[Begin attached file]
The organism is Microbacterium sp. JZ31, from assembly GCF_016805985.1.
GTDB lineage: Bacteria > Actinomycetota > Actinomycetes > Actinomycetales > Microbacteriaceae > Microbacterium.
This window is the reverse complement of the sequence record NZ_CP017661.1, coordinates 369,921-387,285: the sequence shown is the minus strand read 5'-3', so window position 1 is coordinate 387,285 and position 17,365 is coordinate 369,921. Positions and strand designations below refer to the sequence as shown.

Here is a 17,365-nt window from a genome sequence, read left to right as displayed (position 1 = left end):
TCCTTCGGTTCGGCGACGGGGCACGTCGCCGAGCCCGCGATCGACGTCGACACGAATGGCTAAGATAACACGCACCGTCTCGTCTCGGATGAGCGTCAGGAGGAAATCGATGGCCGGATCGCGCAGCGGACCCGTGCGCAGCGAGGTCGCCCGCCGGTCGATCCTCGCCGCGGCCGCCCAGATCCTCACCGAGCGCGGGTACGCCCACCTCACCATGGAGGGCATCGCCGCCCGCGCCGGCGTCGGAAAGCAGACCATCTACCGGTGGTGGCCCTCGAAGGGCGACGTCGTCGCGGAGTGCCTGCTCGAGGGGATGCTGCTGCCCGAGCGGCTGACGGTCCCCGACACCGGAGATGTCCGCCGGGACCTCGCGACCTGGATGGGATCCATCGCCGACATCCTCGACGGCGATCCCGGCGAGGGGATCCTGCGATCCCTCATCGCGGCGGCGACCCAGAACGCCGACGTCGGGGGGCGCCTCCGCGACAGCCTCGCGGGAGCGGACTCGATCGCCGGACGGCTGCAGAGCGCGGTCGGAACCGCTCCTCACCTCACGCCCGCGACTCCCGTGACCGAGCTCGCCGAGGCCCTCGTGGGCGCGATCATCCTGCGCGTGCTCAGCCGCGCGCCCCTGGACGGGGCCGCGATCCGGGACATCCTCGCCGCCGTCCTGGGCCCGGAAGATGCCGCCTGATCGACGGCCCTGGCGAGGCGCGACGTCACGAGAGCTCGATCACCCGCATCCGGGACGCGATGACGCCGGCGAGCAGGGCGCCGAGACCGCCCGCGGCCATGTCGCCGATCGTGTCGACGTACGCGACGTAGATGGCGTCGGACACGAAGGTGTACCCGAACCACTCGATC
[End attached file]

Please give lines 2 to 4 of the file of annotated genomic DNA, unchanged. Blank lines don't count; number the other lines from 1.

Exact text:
GTDB lineage: Bacteria > Actinomycetota > Actinomycetes > Actinomycetales > Microbacteriaceae > Microbacterium.
This window is the reverse complement of the sequence record NZ_CP017661.1, coordinates 369,921-387,285: the sequence shown is the minus strand read 5'-3', so window position 1 is coordinate 387,285 and position 17,365 is coordinate 369,921. Positions and strand designations below refer to the sequence as shown.

Here is a 17,365-nt window from a genome sequence, read left to right as displayed (position 1 = left end):